Addressing Human Trafficking, Immigration, and Millennium Development Goals at the OSCE
February 25, 2021

Ottawa Journal (February 28 – March 04, 2021)
David Tilson, M.P. (Dufferin-Caledon)

The Organization for Security and Co-operation for Europe (OSCE) Parliamentary Assembly recently held meetings in Vienna, Austria. In my role as President of the Canada-Europe Association, I had the privilege to lead the Canadian delegation that traveled Vienna to for these meetings. During my time there, I addressed the Assembly on the serious issues of human trafficking; immigration, integration, and multi-ethnic dialogue; as well as Millennium Development Goals, which have become important issues for Canada and the much of the international community.

The OSCE was established in 1975 and currently has 56 member countries that are, “all the European states, the United States, and Canada.” Eleven other states from the Mediterranean area and Asia joined as observers and are known as “Partners for Cooperation.” The main objective of the organization is to be a primary instrument for early warning, conflict prevention, and crisis management. It has also been recognized as a regional arrangement under Chapter VIII of the United Nations Charter, which requires that participating United Nations Member states “make every effort to achieve pacific settlement of local disputes through such regional arrangements or by such regional agencies before referring them to the Security Council.”

While in Vienna, I first addressed the issue of human trafficking and Canada’s activities concerning the implementation of the recommendations from the OSCE 2010 Oslo Declaration. I informed the Assembly that in June 2010, the Canadian Parliament passed legislation which calls for mandatory sentences for child traffickers. The new law provides a minimum sentence of five years of imprisonment for anyone convicted of trafficking a minor in Canada and a minimum of six years imprisonment for cases with aggravating factors. The passage of this legislation was remarkable because it received bi-partisan support, which underscores the significance of this issue. Canada is also fighting the problem of human trafficking by establishing the Interdepartmental Working Group on Trafficking in Person. It is comprised of experts from seventeen different government departments responsible for developing policies, exchanging knowledge, and facilitating cooperation amongst Canada’s federal anti-trafficking efforts.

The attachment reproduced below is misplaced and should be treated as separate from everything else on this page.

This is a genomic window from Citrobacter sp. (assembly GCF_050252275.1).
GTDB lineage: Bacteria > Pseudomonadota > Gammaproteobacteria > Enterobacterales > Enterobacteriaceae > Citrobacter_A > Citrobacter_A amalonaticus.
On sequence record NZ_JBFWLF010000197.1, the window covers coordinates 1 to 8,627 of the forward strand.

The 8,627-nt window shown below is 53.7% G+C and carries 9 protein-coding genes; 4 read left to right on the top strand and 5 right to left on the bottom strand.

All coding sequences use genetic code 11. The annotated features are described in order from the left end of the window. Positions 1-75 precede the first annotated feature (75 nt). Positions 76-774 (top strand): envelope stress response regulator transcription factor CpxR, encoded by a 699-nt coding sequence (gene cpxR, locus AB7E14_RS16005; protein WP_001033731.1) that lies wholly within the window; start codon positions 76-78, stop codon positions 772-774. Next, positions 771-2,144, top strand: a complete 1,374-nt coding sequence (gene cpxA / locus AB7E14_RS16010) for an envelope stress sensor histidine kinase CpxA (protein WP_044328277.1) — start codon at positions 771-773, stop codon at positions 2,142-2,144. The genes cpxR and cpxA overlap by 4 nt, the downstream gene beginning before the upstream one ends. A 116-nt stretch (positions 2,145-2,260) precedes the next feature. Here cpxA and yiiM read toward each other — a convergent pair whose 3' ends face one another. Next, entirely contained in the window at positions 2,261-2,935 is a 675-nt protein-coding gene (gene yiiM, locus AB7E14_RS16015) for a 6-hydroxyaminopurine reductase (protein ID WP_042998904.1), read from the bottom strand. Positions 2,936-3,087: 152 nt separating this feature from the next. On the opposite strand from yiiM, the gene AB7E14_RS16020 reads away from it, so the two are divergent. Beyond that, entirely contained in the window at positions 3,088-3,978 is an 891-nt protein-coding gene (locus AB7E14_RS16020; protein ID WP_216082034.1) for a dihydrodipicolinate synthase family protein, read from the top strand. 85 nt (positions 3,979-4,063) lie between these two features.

I later provided the Assembly an update on Canada’s activities concerning the implementation of the recommendations on the Millennium Development Goals. Canada has taken decisive action in this area by raising the profile of maternal and child health. Our Government has done this by highlighting the issue during its chairmanship of the G-8 in 2010. The G-8 leaders agreed to the Muskoka Initiative, committing to $5 billion over the next five years, to support efforts in achieving the goal of reducing maternal mortality by three quarters and under-five child mortality by two-thirds.  Canada’s own contribution of $2.85 billion over five years includes new initiatives concerning: improved food security for mothers and children in Ethiopia; strengthening the national health system in Mozambique; and improving maternal, newborn, and child health services in Bangladesh. Our Government recognizes that achieving the Millennium Goals is a global priority and a shared responsibility for all governments and organizations.

The last issue I addressed in Vienna was immigration, integration, and multi-ethnic dialogue. This is an issue of great interest to me in my role as Chair of the Standing Committee on Citizenship and Immigration. The challenge of integration has become an important issue for many countries and how to balance democratic values with respect for cultural and religious diversity. One way of approaching this issue is increased participation in debates and meetings, such as the OSCE, so best practices can be shared between member states. Canada, for instance, uses a range of tools and strategies to support the economic, cultural, and social integration of new Canadians. This includes: public education and outreach; funding of training and peer leadership, to help high school students and respond to discrimination; as well as language training, immigrant settlement, and adaptation programs; and resettlement assistance, to provide immediate needs. Such tools help to build bridges and promote intercultural understanding, as well as social and cultural inclusion.

The OSCE winter meetings were full of successful debate and dialogue for our Canadian delegation. We gained a great deal of information and perspective to bring back home to Parliament. The continued commitment by each member of the OSCE to ongoing dialogue will help to identify suitable responses to the international issues of human trafficking, immigration, and Millennium Development Goals.